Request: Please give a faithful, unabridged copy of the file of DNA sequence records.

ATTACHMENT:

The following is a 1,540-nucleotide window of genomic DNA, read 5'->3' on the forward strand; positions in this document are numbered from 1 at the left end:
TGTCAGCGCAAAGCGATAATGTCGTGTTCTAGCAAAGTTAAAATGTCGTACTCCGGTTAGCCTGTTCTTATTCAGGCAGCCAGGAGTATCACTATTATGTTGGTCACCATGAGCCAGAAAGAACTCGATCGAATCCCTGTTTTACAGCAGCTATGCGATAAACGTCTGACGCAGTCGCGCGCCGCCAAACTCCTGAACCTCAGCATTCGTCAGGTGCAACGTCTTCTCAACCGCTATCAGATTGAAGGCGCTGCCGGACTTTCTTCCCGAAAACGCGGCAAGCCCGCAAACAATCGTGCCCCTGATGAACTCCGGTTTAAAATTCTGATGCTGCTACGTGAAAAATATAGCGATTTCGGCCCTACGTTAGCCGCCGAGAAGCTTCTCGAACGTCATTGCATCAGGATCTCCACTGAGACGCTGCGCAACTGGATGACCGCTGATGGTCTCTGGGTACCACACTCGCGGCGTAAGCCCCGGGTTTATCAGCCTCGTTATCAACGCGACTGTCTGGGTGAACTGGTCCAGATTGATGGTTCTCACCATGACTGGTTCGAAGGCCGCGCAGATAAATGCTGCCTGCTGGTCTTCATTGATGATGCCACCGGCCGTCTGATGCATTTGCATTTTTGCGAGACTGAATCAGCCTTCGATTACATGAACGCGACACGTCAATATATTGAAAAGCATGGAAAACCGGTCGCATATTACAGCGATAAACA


The following is a 1,540-nucleotide window of genomic DNA, read 5'->3' on the forward strand; positions in this document are numbered from 1 at the left end:
TGTCAGCGCAAAGCGATAATGTCGTGTTCTAGCAAAGTTAAAATGTCGTACTCCGGTTAGCCTGTTCTTATTCAGGCAGCCAGGAGTATCACTATTATGTTGGTCACCATGAGCCAGAAAGAACTCGATCGAATCCCTGTTTTACAGCAGCTATGCGATAAACGTCTGACGCAGTCGCGCGCCGCCAAACTCCTGAACCTCAGCATTCGTCAGGTGCAACGTCTTCTCAACCGCTATCAGATTGAAGGCGCTGCCGGACTTTCTTCCCGAAAACGCGGCAAGCCCGCAAACAATCGTGCCCCTGATGAACTCCGGTTTAAAATTCTGATGCTGCTACGTGAAAAATATAGCGATTTCGGCCCTACGTTAGCCGCCGAGAAGCTTCTCGAACGTCATTGCATCAGGATCTCCACTGAGACGCTGCGCAACTGGATGACCGCTGATGGTCTCTGGGTACCACACTCGCGGCGTAAGCCCCGGGTTTATCAGCCTCGTTATCAACGCGACTGTCTGGGTGAACTGGTCCAGATTGATGGTTCTCACCATGACTGGTTCGAAGGCCGCGCAGATAAATGCTGCCTGCTGGTCTTCATTGATGATGCCACCGGCCGTCTGATGCATTTGCATTTTTGCGAGACTGAATCAGCCTTCGATTACATGAACGCGACACGTCAATATATTGAAAAGCATGGAAAACCGGTCGCATATTACAGCGATAAACA